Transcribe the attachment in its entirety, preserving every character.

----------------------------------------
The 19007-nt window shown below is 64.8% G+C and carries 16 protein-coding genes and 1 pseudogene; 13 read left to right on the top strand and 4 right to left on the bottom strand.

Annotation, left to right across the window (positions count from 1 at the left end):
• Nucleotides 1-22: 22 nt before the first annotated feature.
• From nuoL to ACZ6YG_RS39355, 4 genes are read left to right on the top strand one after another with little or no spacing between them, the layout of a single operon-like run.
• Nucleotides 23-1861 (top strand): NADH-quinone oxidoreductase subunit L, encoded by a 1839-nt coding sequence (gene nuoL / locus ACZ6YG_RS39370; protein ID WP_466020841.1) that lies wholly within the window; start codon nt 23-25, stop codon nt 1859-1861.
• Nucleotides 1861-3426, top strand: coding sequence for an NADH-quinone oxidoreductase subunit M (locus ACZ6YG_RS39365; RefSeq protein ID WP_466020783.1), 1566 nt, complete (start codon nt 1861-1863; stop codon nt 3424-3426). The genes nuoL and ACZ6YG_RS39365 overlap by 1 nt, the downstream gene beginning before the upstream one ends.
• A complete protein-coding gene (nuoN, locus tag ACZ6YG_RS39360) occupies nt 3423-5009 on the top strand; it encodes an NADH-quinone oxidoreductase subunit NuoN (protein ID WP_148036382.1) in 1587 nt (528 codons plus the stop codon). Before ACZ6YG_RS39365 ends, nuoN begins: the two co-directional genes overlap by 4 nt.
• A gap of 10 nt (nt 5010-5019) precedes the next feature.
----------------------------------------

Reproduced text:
The 19007-nt window shown below is 64.8% G+C and carries 16 protein-coding genes and 1 pseudogene; 13 read left to right on the top strand and 4 right to left on the bottom strand.

Annotation, left to right across the window (positions count from 1 at the left end):
• Nucleotides 1-22: 22 nt before the first annotated feature.
• From nuoL to ACZ6YG_RS39355, 4 genes are read left to right on the top strand one after another with little or no spacing between them, the layout of a single operon-like run.
• Nucleotides 23-1861 (top strand): NADH-quinone oxidoreductase subunit L, encoded by a 1839-nt coding sequence (gene nuoL / locus ACZ6YG_RS39370; protein ID WP_466020841.1) that lies wholly within the window; start codon nt 23-25, stop codon nt 1859-1861.
• Nucleotides 1861-3426, top strand: coding sequence for an NADH-quinone oxidoreductase subunit M (locus ACZ6YG_RS39365; RefSeq protein ID WP_466020783.1), 1566 nt, complete (start codon nt 1861-1863; stop codon nt 3424-3426). The genes nuoL and ACZ6YG_RS39365 overlap by 1 nt, the downstream gene beginning before the upstream one ends.
• A complete protein-coding gene (nuoN, locus tag ACZ6YG_RS39360) occupies nt 3423-5009 on the top strand; it encodes an NADH-quinone oxidoreductase subunit NuoN (protein ID WP_148036382.1) in 1587 nt (528 codons plus the stop codon). Before ACZ6YG_RS39365 ends, nuoN begins: the two co-directional genes overlap by 4 nt.
• A gap of 10 nt (nt 5010-5019) precedes the next feature.